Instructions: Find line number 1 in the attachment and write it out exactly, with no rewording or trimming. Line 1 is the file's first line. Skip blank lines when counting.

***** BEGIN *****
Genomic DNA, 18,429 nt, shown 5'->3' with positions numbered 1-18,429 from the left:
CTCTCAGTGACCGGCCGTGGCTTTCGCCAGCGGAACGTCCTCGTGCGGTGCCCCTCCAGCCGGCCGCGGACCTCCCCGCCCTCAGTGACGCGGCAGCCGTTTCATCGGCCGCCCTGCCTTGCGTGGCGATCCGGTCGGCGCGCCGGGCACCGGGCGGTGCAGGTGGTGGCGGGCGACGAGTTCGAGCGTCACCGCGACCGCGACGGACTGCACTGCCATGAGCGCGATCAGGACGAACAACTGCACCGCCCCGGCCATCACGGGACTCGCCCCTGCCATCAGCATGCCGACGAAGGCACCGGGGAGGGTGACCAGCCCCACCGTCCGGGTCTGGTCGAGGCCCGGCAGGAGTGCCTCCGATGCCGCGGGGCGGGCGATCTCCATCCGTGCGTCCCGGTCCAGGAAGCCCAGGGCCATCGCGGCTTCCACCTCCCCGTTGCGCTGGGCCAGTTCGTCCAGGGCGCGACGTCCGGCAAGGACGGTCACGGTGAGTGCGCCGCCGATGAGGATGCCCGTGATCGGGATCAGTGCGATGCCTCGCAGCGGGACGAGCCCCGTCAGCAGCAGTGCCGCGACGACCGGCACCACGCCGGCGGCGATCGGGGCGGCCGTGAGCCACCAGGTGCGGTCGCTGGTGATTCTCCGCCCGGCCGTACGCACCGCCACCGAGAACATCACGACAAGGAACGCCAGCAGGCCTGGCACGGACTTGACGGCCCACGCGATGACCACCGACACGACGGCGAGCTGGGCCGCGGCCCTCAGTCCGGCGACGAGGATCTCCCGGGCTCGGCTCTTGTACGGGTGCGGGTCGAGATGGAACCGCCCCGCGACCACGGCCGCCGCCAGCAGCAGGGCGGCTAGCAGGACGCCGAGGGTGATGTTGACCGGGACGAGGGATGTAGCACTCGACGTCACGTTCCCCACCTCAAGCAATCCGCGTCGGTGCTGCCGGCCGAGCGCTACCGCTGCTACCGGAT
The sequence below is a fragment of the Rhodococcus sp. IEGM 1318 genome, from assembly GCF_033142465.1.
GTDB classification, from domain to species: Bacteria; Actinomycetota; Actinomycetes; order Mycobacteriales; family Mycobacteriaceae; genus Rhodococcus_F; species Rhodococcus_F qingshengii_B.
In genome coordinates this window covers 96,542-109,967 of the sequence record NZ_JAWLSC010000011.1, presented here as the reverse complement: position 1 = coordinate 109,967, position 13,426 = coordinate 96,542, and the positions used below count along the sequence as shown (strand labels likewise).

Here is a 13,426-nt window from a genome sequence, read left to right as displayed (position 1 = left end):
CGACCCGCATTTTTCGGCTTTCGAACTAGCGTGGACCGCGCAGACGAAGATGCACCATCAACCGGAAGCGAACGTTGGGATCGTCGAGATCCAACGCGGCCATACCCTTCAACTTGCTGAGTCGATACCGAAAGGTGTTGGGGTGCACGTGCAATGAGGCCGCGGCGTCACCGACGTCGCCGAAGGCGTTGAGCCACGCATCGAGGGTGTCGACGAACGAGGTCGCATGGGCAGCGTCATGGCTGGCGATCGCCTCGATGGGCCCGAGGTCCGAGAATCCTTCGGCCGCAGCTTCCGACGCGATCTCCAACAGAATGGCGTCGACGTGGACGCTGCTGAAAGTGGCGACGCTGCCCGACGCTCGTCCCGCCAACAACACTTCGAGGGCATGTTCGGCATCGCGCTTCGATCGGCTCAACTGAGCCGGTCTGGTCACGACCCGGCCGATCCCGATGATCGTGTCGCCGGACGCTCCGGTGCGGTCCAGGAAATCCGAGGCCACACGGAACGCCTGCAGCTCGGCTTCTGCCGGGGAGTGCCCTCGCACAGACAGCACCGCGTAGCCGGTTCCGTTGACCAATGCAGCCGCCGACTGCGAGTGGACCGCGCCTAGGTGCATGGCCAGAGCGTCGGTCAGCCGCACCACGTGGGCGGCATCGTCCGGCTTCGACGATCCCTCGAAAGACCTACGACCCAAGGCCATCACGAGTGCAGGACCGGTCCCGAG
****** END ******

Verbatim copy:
Genomic DNA, 18,429 nt, shown 5'->3' with positions numbered 1-18,429 from the left: